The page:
Artists from as far as Connecticut traveled to Hillsborough to display artwork depicting landscapes and landmarks in Orange County for the fifth annual Paint it Orange Plein Air Paint-Out and Wet Paint Sale, which was held from Nov. 3 to Nov. 5.
Three winners were chosen, with the first-place winner earning a $750 prize, the second-place winner earning $500 and the third-place winner earning $250.
The works of art were also made available for purchase during the Wet Paint Sale on the final day of the event. The first-place painting was on sale for $500, the second-place painting for $450 and the third-place painting for $350.
The winner of the contest was Max Dowdle from Hillsborough, whose painting was titled "Eno Autumn: Cathedral of Fire." In second place was Nerys Levy from Carrboro, whose painting was named "Morgan Glen #1, Carrboro." Third place went to Mateus Costa from Cheltenham, Penn., with his painting "1:15pm Departure from Carrboro."
UNC first-year Mason Chapman participated in the event last week. He primarily creates landscape pieces and wanted to try plein air painting, which involves painting landscapes outdoors rather than in a studio.
“I had never done plein air painting before and I guess I already have an appreciation for the natural world, so I thought it would be a fun experience,” Chapman said.
James Keul, an artist from Durham who participated in the event, said he has been a part of contests across the state in the past and enjoys the communal aspect of displaying art together.
“It’s great to network with other artists, meet new people, and it’s always fun to have a competition element that ups the stakes a bit,” Keul said.
He said many of his works are large-scale figurative paintings based on environmental themes such as climate change. He also spends time working on plein air painting.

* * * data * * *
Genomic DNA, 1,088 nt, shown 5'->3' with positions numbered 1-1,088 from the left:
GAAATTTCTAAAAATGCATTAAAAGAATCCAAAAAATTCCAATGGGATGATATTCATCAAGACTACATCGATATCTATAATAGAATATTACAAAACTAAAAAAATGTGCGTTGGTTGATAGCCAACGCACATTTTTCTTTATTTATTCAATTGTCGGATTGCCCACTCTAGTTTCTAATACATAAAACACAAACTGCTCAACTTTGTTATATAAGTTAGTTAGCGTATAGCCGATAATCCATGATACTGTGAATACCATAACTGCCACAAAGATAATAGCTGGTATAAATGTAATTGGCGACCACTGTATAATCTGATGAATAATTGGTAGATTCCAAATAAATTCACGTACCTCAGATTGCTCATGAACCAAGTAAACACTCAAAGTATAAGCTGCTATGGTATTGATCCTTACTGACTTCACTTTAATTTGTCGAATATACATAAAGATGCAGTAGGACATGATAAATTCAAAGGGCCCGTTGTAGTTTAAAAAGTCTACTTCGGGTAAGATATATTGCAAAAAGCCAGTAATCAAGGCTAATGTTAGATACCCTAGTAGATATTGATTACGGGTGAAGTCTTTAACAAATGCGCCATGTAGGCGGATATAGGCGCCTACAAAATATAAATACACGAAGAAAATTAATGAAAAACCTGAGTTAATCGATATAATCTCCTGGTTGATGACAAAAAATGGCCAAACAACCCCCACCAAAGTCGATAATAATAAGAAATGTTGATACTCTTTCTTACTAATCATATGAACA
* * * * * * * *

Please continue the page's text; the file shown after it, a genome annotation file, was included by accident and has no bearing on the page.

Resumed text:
“I care a lot about the environment — it’s connected to plein air painting," Keul said. "I sort of feel like that’s the realm in which I would like to be known amongst my contemporary artists, as someone who’s engaging with contemporary issues."
Katie Ziglar, director of the Ackland Art Museum, was the juror for the paint-out. She was responsible for assessing approximately 150 works of art from participating artists and deciding on first-, second- and third-place pieces.
“Having winners and honorable mentions makes it more interesting for people to come and look and enhance the chances of selling things,” Ziglar said.
Chapman said it is important for students to get involved with the arts on campus.
“I would recommend the UNC Arts Everywhere program,” Chapman said. “There’s also an art studio at Morrison and you can kind of just go there and do whatever you want. There’s a lot of things that you can do to get involved in the arts if you look hard enough."
For those interested in creating art, Kim Craige, an artist from Chapel Hill who participated in the event, encouraged people to express what they feel and to avoid overthinking their work.
“It’s a challenge to be brave enough to show (your work) and say, ‘This is all I’ve got. This is the best I’ve got today, and I’m gonna put it on the wall and let everyone see it,'” Craige said. “Tomorrow may be different, but one thing’s for sure, it won’t be different if I don’t try. So I’ve got to keep making things and seeing what I have inside of me that I can share.”
The artwork from the Paint It Orange Plein Air Paint-Out and Wet Paint Sale event will be on display until Nov. 28 at the Eno Arts Mill Gallery. There will be another People's Choice award of $100, which will be voted on throughout this month.
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